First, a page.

(i) Rule of thumb: Any reaction that creates a new C-N bond costs one ATP.


- one ATP spent to put the amine on carbamoyl phosphate

- one ATP spent to put the phosphate on CP, which drives the next reaction (formation of citrulline; OTC)

- one ATP (*two* Hi-E bonds) used to make argininosuccinate.


(ii) The urea cycle costs energy BUT it produces energy as well:


- Fumarate is oxidized in the Krebs cycle to Oxaloacetate, yielding one NADH (which can be used to make three ATP).

- The glutamate dehydrogenase reaction also yields NADH (also equivalent to three ATP).






(iii) Energy-requiring steps are often regulated:

- The CPS step is allosterically stimulated by N-acetyl glutamate (formed by the enzyme N-Acetyl Gluamate Synthetase [NAGS], in mitochondrial matrix).



- The CPS step is also postulated to respond to the levels of ammonia in the mitochondrion.


- The other enzymatic steps are apparently governed only by their substrate concentrations.

g. Special role for alanine in energy metabolism in muscle: the glucose-alanine cycle.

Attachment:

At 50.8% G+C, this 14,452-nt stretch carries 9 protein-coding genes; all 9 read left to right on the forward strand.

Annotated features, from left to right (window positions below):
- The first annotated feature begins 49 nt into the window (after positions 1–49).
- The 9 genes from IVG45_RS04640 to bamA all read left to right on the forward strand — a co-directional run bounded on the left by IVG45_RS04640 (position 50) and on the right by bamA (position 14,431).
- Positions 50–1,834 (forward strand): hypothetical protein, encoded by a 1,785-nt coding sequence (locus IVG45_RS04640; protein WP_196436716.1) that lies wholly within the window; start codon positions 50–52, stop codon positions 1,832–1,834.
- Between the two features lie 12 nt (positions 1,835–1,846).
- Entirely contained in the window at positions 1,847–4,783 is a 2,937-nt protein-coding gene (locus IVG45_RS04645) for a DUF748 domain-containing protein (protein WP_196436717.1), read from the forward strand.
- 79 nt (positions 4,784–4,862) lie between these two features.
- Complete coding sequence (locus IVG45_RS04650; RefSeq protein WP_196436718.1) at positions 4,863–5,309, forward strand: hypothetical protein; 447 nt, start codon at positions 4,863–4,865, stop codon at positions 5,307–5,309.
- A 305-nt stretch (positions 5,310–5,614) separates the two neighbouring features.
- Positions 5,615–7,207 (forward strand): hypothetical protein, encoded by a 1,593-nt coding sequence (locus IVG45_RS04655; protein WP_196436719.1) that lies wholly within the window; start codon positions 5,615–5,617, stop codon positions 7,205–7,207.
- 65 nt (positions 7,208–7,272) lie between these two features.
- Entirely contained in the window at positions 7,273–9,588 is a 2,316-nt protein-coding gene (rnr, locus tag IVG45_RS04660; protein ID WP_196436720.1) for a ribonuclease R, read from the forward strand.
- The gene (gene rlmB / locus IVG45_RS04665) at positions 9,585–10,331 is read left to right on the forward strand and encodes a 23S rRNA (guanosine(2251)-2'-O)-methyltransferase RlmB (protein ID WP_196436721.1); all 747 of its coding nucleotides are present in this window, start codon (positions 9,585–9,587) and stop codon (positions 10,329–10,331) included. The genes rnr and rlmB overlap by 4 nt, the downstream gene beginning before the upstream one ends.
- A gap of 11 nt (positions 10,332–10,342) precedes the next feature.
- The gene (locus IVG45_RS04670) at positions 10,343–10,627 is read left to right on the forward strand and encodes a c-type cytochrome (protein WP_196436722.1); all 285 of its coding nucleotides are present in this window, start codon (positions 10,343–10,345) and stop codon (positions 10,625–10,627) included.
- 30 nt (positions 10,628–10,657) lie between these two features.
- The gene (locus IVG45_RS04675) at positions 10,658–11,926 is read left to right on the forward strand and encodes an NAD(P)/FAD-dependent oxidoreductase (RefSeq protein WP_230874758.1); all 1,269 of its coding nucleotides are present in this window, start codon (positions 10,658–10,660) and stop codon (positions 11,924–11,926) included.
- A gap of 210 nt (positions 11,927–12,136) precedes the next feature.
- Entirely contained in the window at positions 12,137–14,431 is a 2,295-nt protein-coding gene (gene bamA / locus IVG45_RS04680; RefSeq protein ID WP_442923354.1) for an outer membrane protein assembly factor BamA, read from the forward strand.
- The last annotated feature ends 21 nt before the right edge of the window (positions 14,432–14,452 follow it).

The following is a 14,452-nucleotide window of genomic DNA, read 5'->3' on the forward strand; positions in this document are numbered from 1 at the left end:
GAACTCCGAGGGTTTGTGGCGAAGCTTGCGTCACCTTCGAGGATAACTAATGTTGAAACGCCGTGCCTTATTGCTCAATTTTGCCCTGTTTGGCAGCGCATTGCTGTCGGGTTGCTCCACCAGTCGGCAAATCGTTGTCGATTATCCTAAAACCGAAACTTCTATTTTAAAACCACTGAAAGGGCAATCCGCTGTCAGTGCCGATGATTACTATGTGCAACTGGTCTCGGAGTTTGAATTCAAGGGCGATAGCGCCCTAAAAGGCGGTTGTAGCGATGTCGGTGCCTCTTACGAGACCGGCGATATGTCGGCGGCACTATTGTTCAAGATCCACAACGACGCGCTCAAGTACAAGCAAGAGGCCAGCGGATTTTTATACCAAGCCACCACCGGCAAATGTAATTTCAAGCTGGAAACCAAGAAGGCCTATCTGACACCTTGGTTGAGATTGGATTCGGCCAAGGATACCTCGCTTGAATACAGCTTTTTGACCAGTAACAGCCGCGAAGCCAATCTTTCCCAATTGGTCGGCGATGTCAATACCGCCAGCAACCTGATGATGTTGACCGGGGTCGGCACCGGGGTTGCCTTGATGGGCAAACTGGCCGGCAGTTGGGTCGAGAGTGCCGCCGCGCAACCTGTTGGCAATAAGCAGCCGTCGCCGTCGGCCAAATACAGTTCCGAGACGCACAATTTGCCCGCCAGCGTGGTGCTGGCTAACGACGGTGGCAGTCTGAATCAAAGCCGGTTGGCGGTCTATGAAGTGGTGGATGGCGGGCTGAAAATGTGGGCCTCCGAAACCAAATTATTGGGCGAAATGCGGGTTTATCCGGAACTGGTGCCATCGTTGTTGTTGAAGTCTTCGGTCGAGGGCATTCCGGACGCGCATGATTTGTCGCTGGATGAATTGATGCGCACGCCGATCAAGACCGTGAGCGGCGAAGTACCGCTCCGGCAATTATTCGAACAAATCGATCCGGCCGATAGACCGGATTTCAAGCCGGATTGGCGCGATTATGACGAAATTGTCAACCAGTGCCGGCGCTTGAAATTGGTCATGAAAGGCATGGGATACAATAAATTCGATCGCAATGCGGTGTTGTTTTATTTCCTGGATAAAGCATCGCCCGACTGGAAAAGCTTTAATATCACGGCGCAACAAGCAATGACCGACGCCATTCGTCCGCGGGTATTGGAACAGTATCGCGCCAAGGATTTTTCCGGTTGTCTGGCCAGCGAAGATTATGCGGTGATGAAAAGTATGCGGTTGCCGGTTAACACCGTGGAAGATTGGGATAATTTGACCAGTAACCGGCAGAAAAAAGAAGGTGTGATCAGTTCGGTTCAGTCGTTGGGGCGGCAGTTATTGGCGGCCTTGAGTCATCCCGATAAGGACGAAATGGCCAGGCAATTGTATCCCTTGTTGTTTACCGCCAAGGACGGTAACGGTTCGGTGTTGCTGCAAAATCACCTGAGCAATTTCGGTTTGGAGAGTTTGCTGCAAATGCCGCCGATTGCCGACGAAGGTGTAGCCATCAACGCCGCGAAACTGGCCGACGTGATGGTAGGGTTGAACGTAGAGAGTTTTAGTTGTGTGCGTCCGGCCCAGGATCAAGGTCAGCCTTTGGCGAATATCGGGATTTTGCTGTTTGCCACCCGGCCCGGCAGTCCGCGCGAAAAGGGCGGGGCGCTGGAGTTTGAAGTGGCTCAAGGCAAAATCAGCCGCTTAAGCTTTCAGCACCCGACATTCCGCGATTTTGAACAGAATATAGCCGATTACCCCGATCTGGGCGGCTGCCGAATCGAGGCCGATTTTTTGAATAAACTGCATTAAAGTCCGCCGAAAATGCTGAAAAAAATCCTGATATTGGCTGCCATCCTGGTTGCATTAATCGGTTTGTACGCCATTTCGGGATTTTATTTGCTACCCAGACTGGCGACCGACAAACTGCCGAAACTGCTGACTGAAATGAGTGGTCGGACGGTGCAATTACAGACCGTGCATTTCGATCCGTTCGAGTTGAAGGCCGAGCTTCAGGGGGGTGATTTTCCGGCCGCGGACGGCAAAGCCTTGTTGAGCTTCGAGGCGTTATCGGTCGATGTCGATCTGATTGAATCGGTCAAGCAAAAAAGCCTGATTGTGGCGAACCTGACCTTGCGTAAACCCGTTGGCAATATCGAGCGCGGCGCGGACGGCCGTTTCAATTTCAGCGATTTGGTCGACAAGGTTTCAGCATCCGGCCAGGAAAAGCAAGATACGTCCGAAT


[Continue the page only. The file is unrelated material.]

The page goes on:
Muscles frequently utilize amino acids as energy sources, They are consequently particularly active for production of glutamine.


Under heavy energy demands, muscles convert to anaerobic energy production via simple glycolysis, producing excess pyruvate and lactate.


The excess pyruvate and ammonia can be converted to alanine and sent to the liver. There the amino groups are converted to urea and the pyruvate is used in gluconeogenesis to form glucose, which goes back to peripherals via blood.







h. Other organs involved in nitrogen metabolism:






i. Kidneys can break down glutamine:


- More acidic conditions increase that breakdown, less acid decreases it.


- The resulting ammonia is protonated to form ammonium ion, and excreted in the urine.


- This is thought to be a way to compensate for acidosis




ii. Kidneys and intestines jointly produce arginine


- Intestinal CPS 1 and OTC form citrulline, exported in the blood


- Kidneys take up citrulline, and forms arginine (using Argininosuccinate synthetase), which is again exported to the blood